Beauty is going back to the basics – it’s not about certain serums and moisturizers, but the natural ingredients in them. Nutrients are necessary for keeping a healthy skincare routine, and knowing the benefits of the best vitamins will help you make the best choice for your specific skin type and conditions. But how do vitamins affect skincare?
How Do Vitamins Impact Skin Care?
Your skin’s condition often reveals what’s going below: if your body needs nutrition, your skin will let you know. Premature ageing, acne, psoriasis – the list goes on and on. Many health experts say that vitamins and minerals in all forms – from food, topicals, and supplements – are necessary for reaching and preserving a healthy complexion.
One class of vitamins is better than the rest; they are called antioxidants, and many specific nutrients under this umbrella can make a huge difference in how your skin feels and looks, and even in how well it ages! A diet high in antioxidants can stave off the effects of free radicals, broken, highly reactive molecules that do cellular damage and prematurely age skin.
Pay attention to the ingredients of the supplements. We’re living in an era where the number of moisturizers, cleansers, and serums formulated with vitamins hitting store shelves increases every day. Which vitamins should you use?
Alpha-tocopherol, better known as Vitamin E, is one nutrient that everyone should include in their skincare routine. A moisturizing antioxidant, vitamin E protects the skin barrier, improving skin hydration, and protecting skin-cell membranes from oxidation by free radicals. All this is necessary for protecting the skin when it’s bombarded by UV rays. When combined with another crucial nutrient, vitamin C (more on this below!), it can have some of the protective benefits of sunscreen.
Why Choose Vitamin E?
You’ll find vitamin E as a topical, and its antioxidant properties make it a popular treatment for many skin disorders. It’s integral to the treatment of burns, surgical scars, and wounds. For certain conditions, consult with a dermatologist before using vitamin E.
L-ascorbic acid is the scientific name for Vitamin C, a vitamin you’ll find in almost every orange beverage. You don’t have to drink a ton of OJ every morning to get its benefits, though – which is good because orange juice is high in sugar!
When using any topical vitamin C product, you should know that it’s unstable, breaking down after exposure to sunlight and oxygen. The best skin formulas with this antioxidant come in airtight packaging to protect the formula from oxidizing.
Why Choose Vitamin C?
Vitamin C is an antioxidant that boosts collagen production, eliminates environmental stressors, and decreases pigment formation. It neutralizes free radicals to protect against damage caused to skin cells by things like pollution and UV rays. Damaged skin cells mean accelerated signs of ageing, including wrinkles, fine lines, and discoloration.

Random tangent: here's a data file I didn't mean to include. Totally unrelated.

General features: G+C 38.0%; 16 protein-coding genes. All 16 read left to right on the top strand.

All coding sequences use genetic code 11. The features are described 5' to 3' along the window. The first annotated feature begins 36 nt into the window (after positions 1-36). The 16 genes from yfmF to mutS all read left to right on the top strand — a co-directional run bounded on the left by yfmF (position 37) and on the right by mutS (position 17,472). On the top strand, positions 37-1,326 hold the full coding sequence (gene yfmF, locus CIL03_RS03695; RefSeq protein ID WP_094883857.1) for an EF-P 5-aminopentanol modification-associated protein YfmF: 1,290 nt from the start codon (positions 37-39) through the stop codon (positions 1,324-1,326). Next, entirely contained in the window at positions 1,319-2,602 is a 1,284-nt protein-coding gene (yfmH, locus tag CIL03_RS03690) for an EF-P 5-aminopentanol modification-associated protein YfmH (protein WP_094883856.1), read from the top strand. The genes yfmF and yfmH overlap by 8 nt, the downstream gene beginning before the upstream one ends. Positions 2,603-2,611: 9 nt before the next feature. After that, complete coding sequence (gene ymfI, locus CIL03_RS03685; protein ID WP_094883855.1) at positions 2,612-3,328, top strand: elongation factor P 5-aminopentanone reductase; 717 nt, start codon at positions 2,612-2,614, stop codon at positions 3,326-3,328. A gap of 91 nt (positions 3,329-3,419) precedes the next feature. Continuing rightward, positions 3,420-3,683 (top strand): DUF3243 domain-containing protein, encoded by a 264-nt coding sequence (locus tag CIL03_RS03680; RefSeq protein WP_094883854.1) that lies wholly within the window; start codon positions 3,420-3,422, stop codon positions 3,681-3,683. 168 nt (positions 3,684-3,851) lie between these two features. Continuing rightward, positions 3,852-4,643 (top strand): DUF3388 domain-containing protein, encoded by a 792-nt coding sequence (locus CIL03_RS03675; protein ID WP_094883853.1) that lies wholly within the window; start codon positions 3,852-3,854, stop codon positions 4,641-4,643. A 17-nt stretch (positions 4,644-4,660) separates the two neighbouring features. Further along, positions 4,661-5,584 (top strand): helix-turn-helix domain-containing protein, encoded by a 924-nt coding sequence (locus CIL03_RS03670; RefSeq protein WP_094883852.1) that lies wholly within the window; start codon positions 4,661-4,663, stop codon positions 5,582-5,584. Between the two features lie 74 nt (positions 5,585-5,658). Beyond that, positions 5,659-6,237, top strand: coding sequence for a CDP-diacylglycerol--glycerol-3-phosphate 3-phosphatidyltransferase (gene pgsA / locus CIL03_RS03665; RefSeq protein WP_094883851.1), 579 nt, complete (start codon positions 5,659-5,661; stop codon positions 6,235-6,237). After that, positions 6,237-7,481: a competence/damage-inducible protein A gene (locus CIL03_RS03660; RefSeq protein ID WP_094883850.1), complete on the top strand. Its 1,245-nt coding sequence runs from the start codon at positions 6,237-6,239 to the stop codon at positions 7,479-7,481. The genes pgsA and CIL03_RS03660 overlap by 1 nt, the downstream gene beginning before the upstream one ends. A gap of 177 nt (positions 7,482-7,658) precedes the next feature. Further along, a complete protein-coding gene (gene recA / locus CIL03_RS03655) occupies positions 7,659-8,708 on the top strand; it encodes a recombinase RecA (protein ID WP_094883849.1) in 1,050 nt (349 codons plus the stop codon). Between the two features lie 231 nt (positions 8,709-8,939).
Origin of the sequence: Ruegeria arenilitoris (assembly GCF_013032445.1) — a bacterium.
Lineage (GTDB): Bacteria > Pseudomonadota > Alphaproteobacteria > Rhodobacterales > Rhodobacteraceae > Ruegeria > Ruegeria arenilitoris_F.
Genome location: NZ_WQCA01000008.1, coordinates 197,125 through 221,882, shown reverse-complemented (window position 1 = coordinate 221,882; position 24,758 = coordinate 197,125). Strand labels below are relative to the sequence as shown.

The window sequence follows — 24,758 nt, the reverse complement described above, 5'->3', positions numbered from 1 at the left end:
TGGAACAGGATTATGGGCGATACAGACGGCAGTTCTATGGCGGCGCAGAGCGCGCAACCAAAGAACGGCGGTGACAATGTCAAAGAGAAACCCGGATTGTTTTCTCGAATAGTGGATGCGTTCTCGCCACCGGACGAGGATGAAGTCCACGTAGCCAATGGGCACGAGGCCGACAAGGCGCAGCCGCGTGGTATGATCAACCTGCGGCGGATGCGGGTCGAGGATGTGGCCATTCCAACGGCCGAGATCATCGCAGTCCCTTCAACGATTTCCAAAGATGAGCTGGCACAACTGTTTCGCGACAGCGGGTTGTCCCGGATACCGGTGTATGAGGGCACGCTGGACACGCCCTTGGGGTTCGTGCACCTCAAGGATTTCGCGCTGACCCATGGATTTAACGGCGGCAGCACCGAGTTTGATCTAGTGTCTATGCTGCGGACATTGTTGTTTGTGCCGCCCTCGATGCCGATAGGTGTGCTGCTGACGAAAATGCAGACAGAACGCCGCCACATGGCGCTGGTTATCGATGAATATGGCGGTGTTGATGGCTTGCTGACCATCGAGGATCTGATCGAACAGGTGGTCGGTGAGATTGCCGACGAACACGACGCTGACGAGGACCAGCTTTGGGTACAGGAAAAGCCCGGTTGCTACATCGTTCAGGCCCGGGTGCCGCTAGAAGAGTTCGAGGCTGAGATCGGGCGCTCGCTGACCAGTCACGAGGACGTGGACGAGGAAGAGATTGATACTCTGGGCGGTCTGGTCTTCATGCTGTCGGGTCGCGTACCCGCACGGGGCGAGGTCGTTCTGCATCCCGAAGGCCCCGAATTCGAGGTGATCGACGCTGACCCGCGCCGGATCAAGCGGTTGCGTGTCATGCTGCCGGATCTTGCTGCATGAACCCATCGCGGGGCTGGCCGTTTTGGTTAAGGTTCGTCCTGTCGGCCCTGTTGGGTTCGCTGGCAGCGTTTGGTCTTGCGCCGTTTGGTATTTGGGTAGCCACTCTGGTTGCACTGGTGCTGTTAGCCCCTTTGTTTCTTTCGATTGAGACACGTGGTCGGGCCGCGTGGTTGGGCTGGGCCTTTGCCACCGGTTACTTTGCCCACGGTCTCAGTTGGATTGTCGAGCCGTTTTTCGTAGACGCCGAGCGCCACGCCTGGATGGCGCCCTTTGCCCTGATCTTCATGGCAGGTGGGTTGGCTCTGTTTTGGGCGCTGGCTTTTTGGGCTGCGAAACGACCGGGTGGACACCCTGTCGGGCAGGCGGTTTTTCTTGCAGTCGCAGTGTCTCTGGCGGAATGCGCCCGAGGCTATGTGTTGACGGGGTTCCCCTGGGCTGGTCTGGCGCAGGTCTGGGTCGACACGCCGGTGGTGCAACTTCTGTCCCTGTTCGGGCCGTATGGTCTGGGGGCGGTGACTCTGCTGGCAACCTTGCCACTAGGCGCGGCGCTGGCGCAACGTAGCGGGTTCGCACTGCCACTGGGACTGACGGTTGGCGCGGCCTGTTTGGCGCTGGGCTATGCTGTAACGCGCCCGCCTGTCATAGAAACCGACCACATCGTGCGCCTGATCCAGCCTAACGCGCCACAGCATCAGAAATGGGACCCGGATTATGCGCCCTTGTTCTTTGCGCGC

Rounding out our top three is Vitamin A, widely considered one of the most effective skincare ingredients available. It comes in many forms, though its most famous derivative is the over-the-counter retinol. It works by binding to receptors in skin cells, strengthening the protective function of the epidermis, preserving collagen from degradation, and stimulating skin cell turnover.
Why Choose Vitamin A?
The powerful effects make vitamin A is an effective acne fighter. Research studies also show that creams containing this nutrient can reduce lines and wrinkles, relieve psoriasis, and provide other anti-ageing benefits. One vitamin A derivative, retinoic acid or tretinoin, is a topical treatment for both hyperpigmentation and fine lines; you can only get this with a prescription, and it can have some adverse effects like sensitivity and redness.
What Are Some Of The More Overrated Vitamins?
Many nutrients are overrated as skincare ingredients and don’t necessarily translate into a good product. For instance, Vitamin D is necessary for health and wellness, which can translate into good-looking skin, but using a vitamin D-infused moisturizer or serum won’t help you. With some safe sun exposure and a healthy diet, your body can create most of the vitamin D you need.
It’s also necessary to look more into any products containing “vitamin B.” It’s not a single nutrient, but rather a group of eight: thiamine (B1), riboflavin (B2), niacin (B3), pantothenic acid (B5), B6, biotin (B7), folate (B9), and B12. The best of these options for skincare is a derivative of vitamin B3 called niacinamide, which can relieve dryness and skin conditions like eczema.
The vitamin B example is a good lesson for choosing skin care products: don’t take what’s on the label at face value! Always read the ingredients and research what they can do to your skin.